LAS VEGAS – Corticosteroids remain the initial treatment of choice for myositis and myositis-associated interstitial lung disease, but immunosuppressive agents, intravenous immunoglobulin, and biologics can also play a role in the treatment of one or both of these conditions, according to Dr. Chester V. Oddis.
For myositis in general, Dr. Oddis, professor of medicine and associate director of the rheumatology fellowship training program at the University of Pittsburgh, recommends an initial divided dose of 30 mg of prednisone twice daily, continued until serum creatine kinase (CK) levels fall to normal. At that time, the total daily prednisone dose can be consolidated into a single morning dose, he said at Perspectives in Rheumatic Diseases 2013.
The prednisone can then be tapered by 25% every 3-4 weeks down to a 5- to 10-mg daily maintenance dose that is continued until active disease is suppressed for 12 months. This is a general guideline that helps prevent disease flares, he noted.
Keep in mind that improvement in strength generally lags behind improvement in CK levels, he added.
Not all patients will need an additional immunosuppressive agent, but for those who do, methotrexate is a good option, Dr. Oddis said, noting that methotrexate is the drug he is most comfortable using in those cases.
The literature also supports the combined use of methotrexate and azathioprine, which when given together have been shown to be effective in treatment-resistant myositis and in those who failed either of the drugs alone.
"So that’s a regimen you might want to think about," he said.
Another immunosuppressive option is mycophenolate mofetil (MMF), which has been shown in several small studies and case series to be of benefit. In one study, 6 of 10 patients with dermatomyositis successfully tapered corticosteroids with MMF, and 10 of 12 in another study experienced improvement in cutaneous features of the disease.
The use of intravenous immunoglobulin (IVIg) as add-on therapy with MMF was effective in severe refractory patients, including four with polymyositis and three with dermatomyositis. In a retrospective review of 50 patients with juvenile dermatomyositis, MMF for 12 months was well tolerated, improved skin and muscle, and proved to be steroid-sparing, Dr. Oddis said.
Cyclosporine, tacrolimus, and cyclophosphamide are other immunosuppressive options.
While cyclophosphamide is more often used for myositis-associated interstitial lung disease (ILD), it can be of benefit for refractory skin disease, and can be useful in non-ILD myositis cases that involve severe skin disease.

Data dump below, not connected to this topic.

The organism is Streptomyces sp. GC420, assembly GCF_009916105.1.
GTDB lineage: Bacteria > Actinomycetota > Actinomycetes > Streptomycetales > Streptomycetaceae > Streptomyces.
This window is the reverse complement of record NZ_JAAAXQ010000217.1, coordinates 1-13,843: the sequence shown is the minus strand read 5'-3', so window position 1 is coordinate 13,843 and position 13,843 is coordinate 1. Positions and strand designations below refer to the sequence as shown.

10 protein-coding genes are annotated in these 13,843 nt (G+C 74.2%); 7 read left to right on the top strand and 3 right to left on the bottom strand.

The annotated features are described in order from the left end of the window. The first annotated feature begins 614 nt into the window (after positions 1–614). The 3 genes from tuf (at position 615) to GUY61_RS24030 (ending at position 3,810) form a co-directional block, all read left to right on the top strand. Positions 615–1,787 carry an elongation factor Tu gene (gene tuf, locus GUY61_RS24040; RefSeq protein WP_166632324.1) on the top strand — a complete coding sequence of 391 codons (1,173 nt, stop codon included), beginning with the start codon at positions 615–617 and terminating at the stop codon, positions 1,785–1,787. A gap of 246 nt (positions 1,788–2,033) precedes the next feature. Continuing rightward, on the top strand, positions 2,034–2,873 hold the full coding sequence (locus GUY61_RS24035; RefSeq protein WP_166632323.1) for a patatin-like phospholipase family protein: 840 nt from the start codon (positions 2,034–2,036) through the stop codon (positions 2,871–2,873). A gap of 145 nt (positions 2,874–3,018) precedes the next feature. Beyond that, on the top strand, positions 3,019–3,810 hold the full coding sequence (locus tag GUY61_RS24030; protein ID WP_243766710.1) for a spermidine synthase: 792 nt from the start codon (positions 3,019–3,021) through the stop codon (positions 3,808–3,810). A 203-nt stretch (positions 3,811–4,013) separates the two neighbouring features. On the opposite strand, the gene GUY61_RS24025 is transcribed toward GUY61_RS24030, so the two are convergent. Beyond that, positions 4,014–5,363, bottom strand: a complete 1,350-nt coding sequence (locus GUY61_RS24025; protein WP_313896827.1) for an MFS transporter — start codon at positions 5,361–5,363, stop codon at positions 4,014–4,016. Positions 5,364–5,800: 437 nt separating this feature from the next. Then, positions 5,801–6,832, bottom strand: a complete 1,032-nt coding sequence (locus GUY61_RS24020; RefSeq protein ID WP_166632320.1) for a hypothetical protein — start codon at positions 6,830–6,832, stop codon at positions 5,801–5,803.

The only available controlled data for IVIg alone are from a study published more than 20 years ago, but that randomized, double-blind, placebo-controlled study showed that treatment was safe, effective, and steroid sparing in 15 patients with dermatomyositis, he said.
As for biologics, anti–tumor necrosis factor–alpha (anti-TNF-alpha) therapy and B-cell therapy have both been considered. Anti-TNF-alpha therapy makes sense because TNF-alpha and other proinflammatory cytokines are increased in muscle tissue of myositis patients; TNF-alpha is toxic to myofibers and prevents their regeneration; and TNF-alpha enhances other inflammatory cytokines in both dermatomyositis and polymyositis, but data are lacking on whether targeting TNF-alpha is worthwhile.
B cell therapy, on the other hand, is showing promise. In one open-label pilot study, rituximab was effective in seven patients with refractory dermatomyositis, and in others it was effective in anti-synthetase syndrome. Rituximab also was effective in two studies for refractory myositis and dermatomyositis rash, and it induced longstanding remission in some of the patients. In another study, however, rituximab was not effective for dermatomyositis rash.
The multicenter Rituximab in Myositis (RIM) study, the largest ever done in myositis, evaluated rituximab for the treatment of refractory adult and juvenile dermatomyositis and adult polymyositis patients.
Although the primary and secondary endpoints of the RIM study were not achieved, 83% of refractory adult and juvenile myositis patients met the definition of improvement, there was a significant corticosteroid sparing effect between the baseline dose and the dose at study conclusion, and treatment was generally well tolerated, he said.
Other targets that are being explored include interleukin-6 and type 1 IFN genes. Findings suggest that coordinated dysregulation of type 1 IFN signaling and IL-6 production are contributors to dermatomyositis pathogenesis, he explained.
Treating myositis patients with ILD
The treatment approach to these patients is somewhat similar to those without ILD, with corticosteroids as initial treatment, Dr. Oddis said.
Cyclophosphamide and azathioprine have been used early on, and also in corticosteroid resistant cases, but with variable results. Cyclophosphamide can be given orally or by IV for 3-6 months.
MMF has been used with success in connective tissue disease–associated ILD, and based on small studies it appears to be effective in myositis-associated ILD as well.
Cyclosporine and tacrolimus have been used in both adult and pediatric patients with promising, steroid-sparing results, he said, noting that the use of anti-T-cell therapy in myositis-associated ILD makes sense, because findings from multiple studies have implicated activated CD8-positive T-cells in myositis-associated ILD.
"It’s an exciting time for therapeutic interventions in myositis, but even though we have all these therapeutic options, we have to temper our enthusiasm with what they do long term," he said.
Dr. Oddis has served on an advisory board for Questcor.
The meeting was held by Global Academy for Medical Education. GAME and this news organization are owned by Frontline Medical Communications.